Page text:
The Ancient Library

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intellectual pursuits, which did not directly and obviously tend to some immediate practical good. He abused literary men for reading about the evils of Ulysses, and neglecting their own ; musicians for stringing the lyre harmoniously, while they left their minds discordant ; men of sci­ence for troubling themselves about the moon and stars, while they neg­lected what lay immediately before them ; orators for learning to say what was right, but not to practise it. Various sarcastic sayings of the same kind are handed down to us as his, generally showing that unwise contempt for the common opinions and pursuits of men which is so un­likely to reform them. On a voyage to ^Egina, he was taken prisoner by pirates, and carried to Crete, to be sold as a slave. Here, when he was asked what business he understood, he answered, " How to command men." He was purchased by Xeniades of Corinth, over whom he ac­quired such influence that he soon received from him his freedom, and was intrusted with the care of his children, and passed his old age in his house. During his residence at Corinth, his celebrated interview with Alexander the Great is said to have taken place. Diogenes died at Cor­inth, at the age of nearly ninety, B.C. 323.

With regard to the philosophy of Diogenes there is little to say, as he was utterly without any scientific object whatsoever. His system, if it deserve the name, was purely practical, and consisted merely in teach­ing men to dispense with the simplest and most necessary wants ;x and his whole style of teaching was a kind of caricature upon that of Socra­tes, whom he imitated in imparting instruction to persons whom he cas­ually met, and with a still more supreme contempt for time, place, and circumstances. Hence he was sometimes called "the mad Socrates." He did not commit his opinions to writing, and therefore those attributed to him can not be certainly relied on. The most peculiar, if correctly stated, was, that all minds are air, exactly alike, and composed of similar particles, but that in the irrational animals and in idiots they are hindered from properly developing themselves by the arrangement and various humors of their bodies. This resembles the Ionic doctrine, and has been referred by Brucker2 to Diogenes of Apollonia.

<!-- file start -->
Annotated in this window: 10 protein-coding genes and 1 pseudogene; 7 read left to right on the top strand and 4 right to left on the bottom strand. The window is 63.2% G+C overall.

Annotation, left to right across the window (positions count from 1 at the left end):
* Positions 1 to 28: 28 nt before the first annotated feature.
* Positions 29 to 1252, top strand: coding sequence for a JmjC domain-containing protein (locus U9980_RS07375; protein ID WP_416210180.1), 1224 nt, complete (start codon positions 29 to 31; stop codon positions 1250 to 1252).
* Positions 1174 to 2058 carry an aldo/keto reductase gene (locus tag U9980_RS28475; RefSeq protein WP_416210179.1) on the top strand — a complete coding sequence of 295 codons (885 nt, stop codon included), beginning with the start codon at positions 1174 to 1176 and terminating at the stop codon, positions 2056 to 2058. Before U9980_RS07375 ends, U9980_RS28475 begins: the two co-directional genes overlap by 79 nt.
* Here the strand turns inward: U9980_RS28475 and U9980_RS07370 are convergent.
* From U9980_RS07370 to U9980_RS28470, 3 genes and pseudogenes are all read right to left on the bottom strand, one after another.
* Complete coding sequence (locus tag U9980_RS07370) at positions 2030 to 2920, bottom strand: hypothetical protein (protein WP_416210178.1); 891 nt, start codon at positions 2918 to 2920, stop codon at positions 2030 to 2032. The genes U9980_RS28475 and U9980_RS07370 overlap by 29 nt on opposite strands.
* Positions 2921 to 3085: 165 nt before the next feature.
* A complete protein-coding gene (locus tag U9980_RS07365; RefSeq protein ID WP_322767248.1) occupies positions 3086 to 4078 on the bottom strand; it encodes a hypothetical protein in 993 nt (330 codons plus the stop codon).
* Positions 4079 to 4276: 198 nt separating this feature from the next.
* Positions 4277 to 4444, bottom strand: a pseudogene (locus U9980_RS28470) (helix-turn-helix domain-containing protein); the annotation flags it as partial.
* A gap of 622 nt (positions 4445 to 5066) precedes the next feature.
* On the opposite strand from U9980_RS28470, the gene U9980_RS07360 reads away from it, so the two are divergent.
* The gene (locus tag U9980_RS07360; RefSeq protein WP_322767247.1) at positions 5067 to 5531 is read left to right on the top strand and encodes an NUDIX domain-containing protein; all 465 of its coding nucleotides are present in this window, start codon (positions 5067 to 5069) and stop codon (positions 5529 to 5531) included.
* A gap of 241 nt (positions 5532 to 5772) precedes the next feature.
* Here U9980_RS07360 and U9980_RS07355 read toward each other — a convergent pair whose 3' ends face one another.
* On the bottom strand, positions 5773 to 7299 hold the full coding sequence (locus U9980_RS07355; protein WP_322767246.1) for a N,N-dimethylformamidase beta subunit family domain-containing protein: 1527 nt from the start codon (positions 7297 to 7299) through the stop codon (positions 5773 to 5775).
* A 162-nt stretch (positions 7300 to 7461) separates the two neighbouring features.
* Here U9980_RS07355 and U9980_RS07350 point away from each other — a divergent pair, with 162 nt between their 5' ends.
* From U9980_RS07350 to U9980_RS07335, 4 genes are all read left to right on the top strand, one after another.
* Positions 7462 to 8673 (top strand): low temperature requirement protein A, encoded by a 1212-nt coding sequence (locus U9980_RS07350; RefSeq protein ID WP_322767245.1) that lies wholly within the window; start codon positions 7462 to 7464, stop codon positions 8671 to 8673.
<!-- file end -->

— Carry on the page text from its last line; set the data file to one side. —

Diugenes died in the same year with Alexander, and, as Plutarch tells us, both died on the same day. If so, this was probably the 6th of Thar-gelion,


I. aristoteles ('Apio-Tore^s),3 the celebrated founder of this school, was born at Stagira, a town in Chalcidice, in Macedonia, B.C. 384. His father, Nicomachus, was physician in ordinary to Amyntas II., king of Macedonia, and the author of several treatises on subjects connected with natural science. His mother, Phaestis (or Phsestias), was descended from a Chalcidian family.* The studies and occupation of his father ac­count for the early inclination manifested by Aristotle for the investiga­tion of nature, an inclination which is perceived throughout his whole life.

1 Diog. Laert.,vi., 70. 2 Hist. Grit. Phil., ii., 2, 1, $ 21. 3 Smith, Diet. Biogr., s. v. 4 DLonys., De Demosth. et Arist., 5.

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